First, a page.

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How HR Leaders Can Become More Entrepreneurial

You don't have to be part of a tech startup to take professional risks.

A business woman standing next to a light bulb.
​​Illustration by James Smallwood for HR Magazine.

​Entrepreneurship is lionized in our culture now. Everywhere you turn, you see headlines about tech firms that turned from someone’s solo vision into a global success story seemingly overnight. But the common tendency to equate entrepreneurship with startups or Silicon Valley does us all a disservice. 

In fact, every HR leader can benefit from embracing entrepreneurial thinking. It’s not about raising venture capital or creating a hot new app. It’s about pushing ourselves to take risks and think innovatively. Here are five key lessons to keep in mind to raise the bar and move your organization forward. 

Don’t stay in your lane. The best HR leaders “lean in on the business holistically, not just the ‘people’ side,” says Mark Legestee, vice president of global talent and organization development for Yum! Brands Inc. based in Louisville, Ky., which operates Taco Bell, Pizza Hut and KFC restaurants worldwide. “I think it’s critical for HR leaders to demonstrate deep know-how of the business, show initiative to drive the business and have courage.” 

When HR leaders understand the overall business context, they can relate better to their colleagues in other departments and gain respect and influence. You can amp up your knowledge by asking people across the organization about the issues they’re facing, networking through professional societies and social media, reading widely on business and leadership, and getting information on the ground from clients and customers.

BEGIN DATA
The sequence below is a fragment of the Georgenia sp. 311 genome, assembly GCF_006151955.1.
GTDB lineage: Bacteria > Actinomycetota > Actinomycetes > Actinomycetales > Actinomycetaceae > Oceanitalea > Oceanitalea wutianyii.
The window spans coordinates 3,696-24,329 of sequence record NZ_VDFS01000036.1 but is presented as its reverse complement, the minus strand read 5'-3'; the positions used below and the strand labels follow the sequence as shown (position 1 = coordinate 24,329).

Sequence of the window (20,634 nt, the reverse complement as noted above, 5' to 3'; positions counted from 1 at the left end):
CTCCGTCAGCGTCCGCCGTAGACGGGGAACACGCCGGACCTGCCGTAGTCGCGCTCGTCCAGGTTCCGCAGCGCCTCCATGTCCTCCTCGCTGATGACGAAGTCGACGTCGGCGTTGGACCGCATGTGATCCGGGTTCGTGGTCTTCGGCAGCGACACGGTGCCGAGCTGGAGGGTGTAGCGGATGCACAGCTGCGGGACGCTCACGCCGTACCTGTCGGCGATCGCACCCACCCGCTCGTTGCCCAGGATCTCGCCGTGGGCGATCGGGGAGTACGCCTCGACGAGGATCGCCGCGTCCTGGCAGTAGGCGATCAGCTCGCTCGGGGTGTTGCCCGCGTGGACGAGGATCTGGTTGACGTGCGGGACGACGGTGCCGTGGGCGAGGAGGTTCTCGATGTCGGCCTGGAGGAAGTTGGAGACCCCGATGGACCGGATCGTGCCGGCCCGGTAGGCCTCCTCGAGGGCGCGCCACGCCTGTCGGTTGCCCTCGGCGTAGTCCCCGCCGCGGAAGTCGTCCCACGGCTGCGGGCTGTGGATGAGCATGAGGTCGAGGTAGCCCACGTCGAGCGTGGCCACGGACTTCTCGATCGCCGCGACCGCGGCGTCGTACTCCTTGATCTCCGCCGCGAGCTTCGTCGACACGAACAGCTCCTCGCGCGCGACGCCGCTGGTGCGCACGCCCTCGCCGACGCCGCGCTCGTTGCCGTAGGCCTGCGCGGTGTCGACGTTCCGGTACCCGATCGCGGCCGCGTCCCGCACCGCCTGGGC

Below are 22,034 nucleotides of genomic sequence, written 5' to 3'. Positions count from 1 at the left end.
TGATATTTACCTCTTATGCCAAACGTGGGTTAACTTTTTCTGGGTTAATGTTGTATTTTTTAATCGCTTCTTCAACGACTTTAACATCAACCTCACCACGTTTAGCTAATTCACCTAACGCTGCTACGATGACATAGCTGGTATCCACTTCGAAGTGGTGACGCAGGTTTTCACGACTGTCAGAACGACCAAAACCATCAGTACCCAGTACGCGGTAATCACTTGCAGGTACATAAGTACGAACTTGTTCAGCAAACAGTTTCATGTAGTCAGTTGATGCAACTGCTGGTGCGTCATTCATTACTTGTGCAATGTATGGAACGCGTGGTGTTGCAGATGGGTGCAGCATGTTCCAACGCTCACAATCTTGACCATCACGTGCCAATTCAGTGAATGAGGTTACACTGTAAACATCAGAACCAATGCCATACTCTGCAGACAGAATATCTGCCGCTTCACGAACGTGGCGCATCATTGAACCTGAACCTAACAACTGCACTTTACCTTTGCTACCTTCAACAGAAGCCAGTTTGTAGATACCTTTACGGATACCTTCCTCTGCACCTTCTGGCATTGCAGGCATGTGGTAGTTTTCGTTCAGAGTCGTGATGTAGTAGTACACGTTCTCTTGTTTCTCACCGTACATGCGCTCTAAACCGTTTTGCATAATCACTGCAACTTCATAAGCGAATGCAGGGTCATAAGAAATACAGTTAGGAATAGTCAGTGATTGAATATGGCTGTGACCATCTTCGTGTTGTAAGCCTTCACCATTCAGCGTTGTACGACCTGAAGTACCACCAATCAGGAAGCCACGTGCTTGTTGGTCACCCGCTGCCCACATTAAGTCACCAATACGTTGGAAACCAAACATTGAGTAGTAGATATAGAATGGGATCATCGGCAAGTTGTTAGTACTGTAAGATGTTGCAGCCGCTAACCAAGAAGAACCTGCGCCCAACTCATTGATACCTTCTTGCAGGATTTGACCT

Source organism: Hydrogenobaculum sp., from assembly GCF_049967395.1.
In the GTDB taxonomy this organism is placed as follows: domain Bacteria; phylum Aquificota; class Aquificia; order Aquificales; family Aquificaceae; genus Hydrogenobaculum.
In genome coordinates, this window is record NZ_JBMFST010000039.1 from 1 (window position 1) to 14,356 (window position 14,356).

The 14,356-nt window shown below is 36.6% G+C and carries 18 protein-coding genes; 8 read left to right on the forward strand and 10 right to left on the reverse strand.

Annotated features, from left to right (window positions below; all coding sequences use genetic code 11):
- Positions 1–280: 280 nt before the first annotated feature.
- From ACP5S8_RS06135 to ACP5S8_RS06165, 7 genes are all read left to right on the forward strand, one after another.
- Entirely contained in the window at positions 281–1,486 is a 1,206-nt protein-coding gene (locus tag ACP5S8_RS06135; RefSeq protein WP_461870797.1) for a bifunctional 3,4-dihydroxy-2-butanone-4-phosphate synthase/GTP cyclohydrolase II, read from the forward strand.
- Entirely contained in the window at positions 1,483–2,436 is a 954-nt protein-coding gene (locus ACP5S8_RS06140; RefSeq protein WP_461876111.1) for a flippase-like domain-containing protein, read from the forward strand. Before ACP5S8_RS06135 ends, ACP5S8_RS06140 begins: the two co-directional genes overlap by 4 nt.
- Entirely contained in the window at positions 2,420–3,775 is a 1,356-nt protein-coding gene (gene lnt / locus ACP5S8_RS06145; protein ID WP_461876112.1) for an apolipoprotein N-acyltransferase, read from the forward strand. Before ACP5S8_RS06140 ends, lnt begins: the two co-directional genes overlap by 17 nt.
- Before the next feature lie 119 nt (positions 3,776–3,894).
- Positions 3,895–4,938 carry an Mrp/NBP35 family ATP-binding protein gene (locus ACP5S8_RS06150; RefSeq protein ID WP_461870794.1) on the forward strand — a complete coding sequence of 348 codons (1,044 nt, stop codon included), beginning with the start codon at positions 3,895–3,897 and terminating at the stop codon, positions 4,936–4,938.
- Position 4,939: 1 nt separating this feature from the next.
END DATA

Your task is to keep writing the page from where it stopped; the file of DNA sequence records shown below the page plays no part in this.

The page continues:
For example, Legestee recently spent time in Dubai and India, where he visited business leaders across all operational functions from the three brands and met team members in restaurants. Even if you’re not in a position to globe-trot, take the initiative to meet people who extend beyond your day-to-day circle, both within and outside the HR community.

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Embrace constraints. If you’re like many HR leaders—particularly solo practitioners—you likely don’t have the time, budget or staff you’d prefer at your disposal. While that can be frustrating, it can also spur innovative and entrepreneurial thinking. Research shows that when people’s resources are limited, they tend to come up with more creative options for solving problems than they would otherwise.

That certainly rings true for Joy Brand-Richardson, vice president of professional development for the JCC Association, which runs Jewish Community Centers across North America. She notes that in smaller JCCs, it’s not uncommon for the HR function to be performed by an office manager or executive administrator. 

“In those cases,” Brand-Richardson says, “people need to be extremely entrepreneurial by setting up processes and programs for staff to follow and imagining how they might incorporate some of what is done in larger organizations into their smaller shops.” This prompts staffers to learn from colleagues in other organizations and to explore partnership possibilities and new ways of leveraging vendor and volunteer help. 

Ask the hard questions. Entrepreneurial leaders must be willing to face facts and ask uncomfortable questions of both themselves and others. “We specifically talk about courage,” Legestee says. “What courageous actions should you take to impact the business? What should we do that we’ve never done but always wanted to?”